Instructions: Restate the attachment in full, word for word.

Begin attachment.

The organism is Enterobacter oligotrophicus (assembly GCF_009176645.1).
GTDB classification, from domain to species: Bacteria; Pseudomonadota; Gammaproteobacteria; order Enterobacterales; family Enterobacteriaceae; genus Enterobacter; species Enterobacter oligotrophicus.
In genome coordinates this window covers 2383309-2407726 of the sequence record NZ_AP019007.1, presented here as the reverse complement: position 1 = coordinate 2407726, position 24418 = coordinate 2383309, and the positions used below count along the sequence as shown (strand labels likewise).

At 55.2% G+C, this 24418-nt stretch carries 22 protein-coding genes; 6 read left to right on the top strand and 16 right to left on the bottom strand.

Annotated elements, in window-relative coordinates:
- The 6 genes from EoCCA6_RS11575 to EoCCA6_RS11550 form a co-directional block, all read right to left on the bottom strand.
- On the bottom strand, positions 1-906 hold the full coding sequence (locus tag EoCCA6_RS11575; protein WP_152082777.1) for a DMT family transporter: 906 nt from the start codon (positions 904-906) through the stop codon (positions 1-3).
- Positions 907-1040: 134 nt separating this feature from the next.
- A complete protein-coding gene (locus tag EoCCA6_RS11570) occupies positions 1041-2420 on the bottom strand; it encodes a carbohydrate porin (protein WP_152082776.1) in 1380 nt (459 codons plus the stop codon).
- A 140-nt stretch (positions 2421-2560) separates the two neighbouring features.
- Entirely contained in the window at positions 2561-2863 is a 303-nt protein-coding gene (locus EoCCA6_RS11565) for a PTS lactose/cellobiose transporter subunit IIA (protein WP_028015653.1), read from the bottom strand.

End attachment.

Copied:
The organism is Enterobacter oligotrophicus (assembly GCF_009176645.1).
GTDB classification, from domain to species: Bacteria; Pseudomonadota; Gammaproteobacteria; order Enterobacterales; family Enterobacteriaceae; genus Enterobacter; species Enterobacter oligotrophicus.
In genome coordinates this window covers 2383309-2407726 of the sequence record NZ_AP019007.1, presented here as the reverse complement: position 1 = coordinate 2407726, position 24418 = coordinate 2383309, and the positions used below count along the sequence as shown (strand labels likewise).

At 55.2% G+C, this 24418-nt stretch carries 22 protein-coding genes; 6 read left to right on the top strand and 16 right to left on the bottom strand.

Annotated elements, in window-relative coordinates:
- The 6 genes from EoCCA6_RS11575 to EoCCA6_RS11550 form a co-directional block, all read right to left on the bottom strand.
- On the bottom strand, positions 1-906 hold the full coding sequence (locus tag EoCCA6_RS11575; protein WP_152082777.1) for a DMT family transporter: 906 nt from the start codon (positions 904-906) through the stop codon (positions 1-3).
- Positions 907-1040: 134 nt separating this feature from the next.
- A complete protein-coding gene (locus tag EoCCA6_RS11570) occupies positions 1041-2420 on the bottom strand; it encodes a carbohydrate porin (protein WP_152082776.1) in 1380 nt (459 codons plus the stop codon).
- A 140-nt stretch (positions 2421-2560) separates the two neighbouring features.
- Entirely contained in the window at positions 2561-2863 is a 303-nt protein-coding gene (locus EoCCA6_RS11565) for a PTS lactose/cellobiose transporter subunit IIA (protein WP_028015653.1), read from the bottom strand.